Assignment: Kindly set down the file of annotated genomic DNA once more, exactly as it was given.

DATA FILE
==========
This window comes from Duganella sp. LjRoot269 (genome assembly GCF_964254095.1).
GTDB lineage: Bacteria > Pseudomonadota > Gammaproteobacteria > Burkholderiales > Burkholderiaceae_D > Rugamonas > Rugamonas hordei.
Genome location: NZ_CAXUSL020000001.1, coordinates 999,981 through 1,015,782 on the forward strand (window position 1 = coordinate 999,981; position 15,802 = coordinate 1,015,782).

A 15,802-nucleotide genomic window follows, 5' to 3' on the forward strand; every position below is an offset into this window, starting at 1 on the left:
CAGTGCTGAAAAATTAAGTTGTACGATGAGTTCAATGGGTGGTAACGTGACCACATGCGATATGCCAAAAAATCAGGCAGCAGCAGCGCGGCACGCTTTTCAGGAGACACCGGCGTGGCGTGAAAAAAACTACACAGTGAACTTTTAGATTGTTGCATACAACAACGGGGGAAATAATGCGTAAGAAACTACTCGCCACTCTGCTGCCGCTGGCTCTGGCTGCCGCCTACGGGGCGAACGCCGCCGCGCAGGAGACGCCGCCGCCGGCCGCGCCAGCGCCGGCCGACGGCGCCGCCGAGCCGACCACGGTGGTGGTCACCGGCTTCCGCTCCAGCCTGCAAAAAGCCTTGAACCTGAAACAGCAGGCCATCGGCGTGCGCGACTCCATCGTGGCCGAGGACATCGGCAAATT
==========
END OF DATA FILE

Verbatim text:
This window comes from Duganella sp. LjRoot269 (genome assembly GCF_964254095.1).
GTDB lineage: Bacteria > Pseudomonadota > Gammaproteobacteria > Burkholderiales > Burkholderiaceae_D > Rugamonas > Rugamonas hordei.
Genome location: NZ_CAXUSL020000001.1, coordinates 999,981 through 1,015,782 on the forward strand (window position 1 = coordinate 999,981; position 15,802 = coordinate 1,015,782).

A 15,802-nucleotide genomic window follows, 5' to 3' on the forward strand; every position below is an offset into this window, starting at 1 on the left:
CAGTGCTGAAAAATTAAGTTGTACGATGAGTTCAATGGGTGGTAACGTGACCACATGCGATATGCCAAAAAATCAGGCAGCAGCAGCGCGGCACGCTTTTCAGGAGACACCGGCGTGGCGTGAAAAAAACTACACAGTGAACTTTTAGATTGTTGCATACAACAACGGGGGAAATAATGCGTAAGAAACTACTCGCCACTCTGCTGCCGCTGGCTCTGGCTGCCGCCTACGGGGCGAACGCCGCCGCGCAGGAGACGCCGCCGCCGGCCGCGCCAGCGCCGGCCGACGGCGCCGCCGAGCCGACCACGGTGGTGGTCACCGGCTTCCGCTCCAGCCTGCAAAAAGCCTTGAACCTGAAACAGCAGGCCATCGGCGTGCGCGACTCCATCGTGGCCGAGGACATCGGCAAATT